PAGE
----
Located at 55 E. Fifth St., the 16-story Alliance Center spans 300,000 square feet of commercial space and is about 44% occupied, according to the sales offering. As tenants go, Southern Minnesota Regional Legal Services and a new Brazilian restaurant, Jackey’s Peg Leg, have a sizable presence, but Alliance Bank recently moved its bank branch out of the building that bears its name and into Wells Fargo Place on East Seventh Street. Other major tenants have, until recently, also included the accounting firm Red Path, which has relocated its headquarters to the Securian Financial building. Alliance Center was constructed in 1967 and renovated in 2012. The building carries an estimated market value of $8 million. It was sold to Madison Equities in February 2020 for $4.1 million.

375 Jackson Square

A vintage, seven-story building with a white exterior and dark, recessed windows.The 375 Jackson Square building in downtown St. Paul on Wednesday, May 8, 2024. (John Autey / Pioneer Press)

Located a block from Mears Park at 375 Jackson St. and 135 Fifth St., the two-building campus dubbed 375 Jackson Square spans 238,000 square feet and is 53% occupied, according to CBRE. It has long attracted government offices such as St. Paul’s Department of Safety and Inspections and the U.S. Department of Agriculture, though the latter is now leasing month-to-month. The older building was constructed in 1965 and the newer structure was built in 1979. The structures, last renovated in 2002, carry an estimated market value of $3 million and $3.6 million, respectively, and were last sold in July 2007 for $13.6 million.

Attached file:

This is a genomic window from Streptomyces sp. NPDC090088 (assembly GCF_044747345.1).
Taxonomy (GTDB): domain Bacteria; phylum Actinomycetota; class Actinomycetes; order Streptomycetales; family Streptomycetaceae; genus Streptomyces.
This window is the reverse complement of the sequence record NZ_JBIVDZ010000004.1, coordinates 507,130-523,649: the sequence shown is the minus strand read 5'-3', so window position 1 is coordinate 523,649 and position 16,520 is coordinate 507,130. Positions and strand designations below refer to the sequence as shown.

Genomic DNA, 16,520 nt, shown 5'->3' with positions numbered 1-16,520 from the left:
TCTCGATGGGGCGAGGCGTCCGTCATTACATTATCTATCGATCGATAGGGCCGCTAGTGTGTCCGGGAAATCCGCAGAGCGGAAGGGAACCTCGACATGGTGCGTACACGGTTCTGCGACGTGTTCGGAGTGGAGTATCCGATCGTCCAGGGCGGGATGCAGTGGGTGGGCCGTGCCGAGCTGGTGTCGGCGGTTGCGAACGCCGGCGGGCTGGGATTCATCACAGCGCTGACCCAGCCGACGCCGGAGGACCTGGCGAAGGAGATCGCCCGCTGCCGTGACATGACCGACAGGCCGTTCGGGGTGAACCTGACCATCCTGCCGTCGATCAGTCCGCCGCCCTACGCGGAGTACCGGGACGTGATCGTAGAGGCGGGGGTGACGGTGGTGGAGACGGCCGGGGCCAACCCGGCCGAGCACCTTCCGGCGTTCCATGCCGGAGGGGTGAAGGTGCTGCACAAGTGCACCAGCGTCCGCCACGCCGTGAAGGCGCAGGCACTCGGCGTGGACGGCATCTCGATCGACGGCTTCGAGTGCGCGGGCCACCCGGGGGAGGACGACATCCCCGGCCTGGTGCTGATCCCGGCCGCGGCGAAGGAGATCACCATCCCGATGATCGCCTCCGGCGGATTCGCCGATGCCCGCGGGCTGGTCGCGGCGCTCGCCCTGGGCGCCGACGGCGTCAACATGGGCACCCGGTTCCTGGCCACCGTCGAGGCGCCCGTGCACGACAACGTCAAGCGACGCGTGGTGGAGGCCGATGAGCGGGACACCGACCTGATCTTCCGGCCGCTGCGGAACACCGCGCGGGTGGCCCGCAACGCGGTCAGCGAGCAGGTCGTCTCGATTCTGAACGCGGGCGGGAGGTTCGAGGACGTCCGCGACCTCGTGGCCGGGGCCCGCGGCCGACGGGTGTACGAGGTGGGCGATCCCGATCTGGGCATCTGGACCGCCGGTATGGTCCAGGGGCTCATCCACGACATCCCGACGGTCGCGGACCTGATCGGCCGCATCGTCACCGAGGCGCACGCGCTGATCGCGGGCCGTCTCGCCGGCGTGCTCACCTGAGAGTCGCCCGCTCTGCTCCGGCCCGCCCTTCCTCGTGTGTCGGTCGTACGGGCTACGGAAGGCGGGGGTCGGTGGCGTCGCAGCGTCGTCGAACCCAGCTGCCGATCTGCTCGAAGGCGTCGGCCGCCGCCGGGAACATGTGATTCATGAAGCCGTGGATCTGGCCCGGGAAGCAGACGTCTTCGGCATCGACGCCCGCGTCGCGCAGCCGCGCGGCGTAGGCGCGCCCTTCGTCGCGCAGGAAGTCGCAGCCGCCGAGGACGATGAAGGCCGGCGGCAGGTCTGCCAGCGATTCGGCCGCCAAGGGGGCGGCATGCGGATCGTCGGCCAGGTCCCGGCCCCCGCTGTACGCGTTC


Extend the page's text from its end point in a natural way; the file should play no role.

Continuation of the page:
U.S. Bank Center

A vintage-looking building with a white exterior, recessed windows as a red, white and blue sign that says, 'us bank.'The U.S. Bank Center building in downtown St. Paul on Wednesday, May 8, 2024. (John Autey / Pioneer Press)

The 26-story U.S. Bank Center is located at 101 E. Fifth St. and is 58% occupied, according to CBRE. Spanning 522,000 square feet, it was built in 1973 and last renovated in 1995. Major tenants include U.S. Bank, which is exiting some nine floors when its lease runs out in October, though a skyway bank branch will remain in place. Other major tenants include Nexstar business training, the St. Paul Foundation and the Bush Foundation. The office tower has an estimated market value of $21.7 million, according to Ramsey County, and last sold in November 2013 for $21 million.

Empire Building/Endicott Arcade

A vintage-looking gray and maroon building, with grafitti on the doors. The signage says, 'Empire Building 360.'The Empire Building in downtown St. Paul on Wednesday, May 8, 2024. (John Autey / Pioneer Press)

Walk a straight line down Fifth Street from Rice Park to Mears Park and the eye can’t fail to take in the 1800s-era building with the distinctive sandstone and red brick facade. Located at 360 N. Robert St., the seven-story Empire Building was constructed in 1889 and last renovated in 1990. It spans 97,000 square feet. Once known as the Manhattan Building and the Capital National Bank Building, it carries an estimated market value of $1.2 million and was last sold in July 2011 for $700,000. The building is being marketed alongside the adjoining Endicott Arcade annex building on Fifth Street. Both structures sit vacant.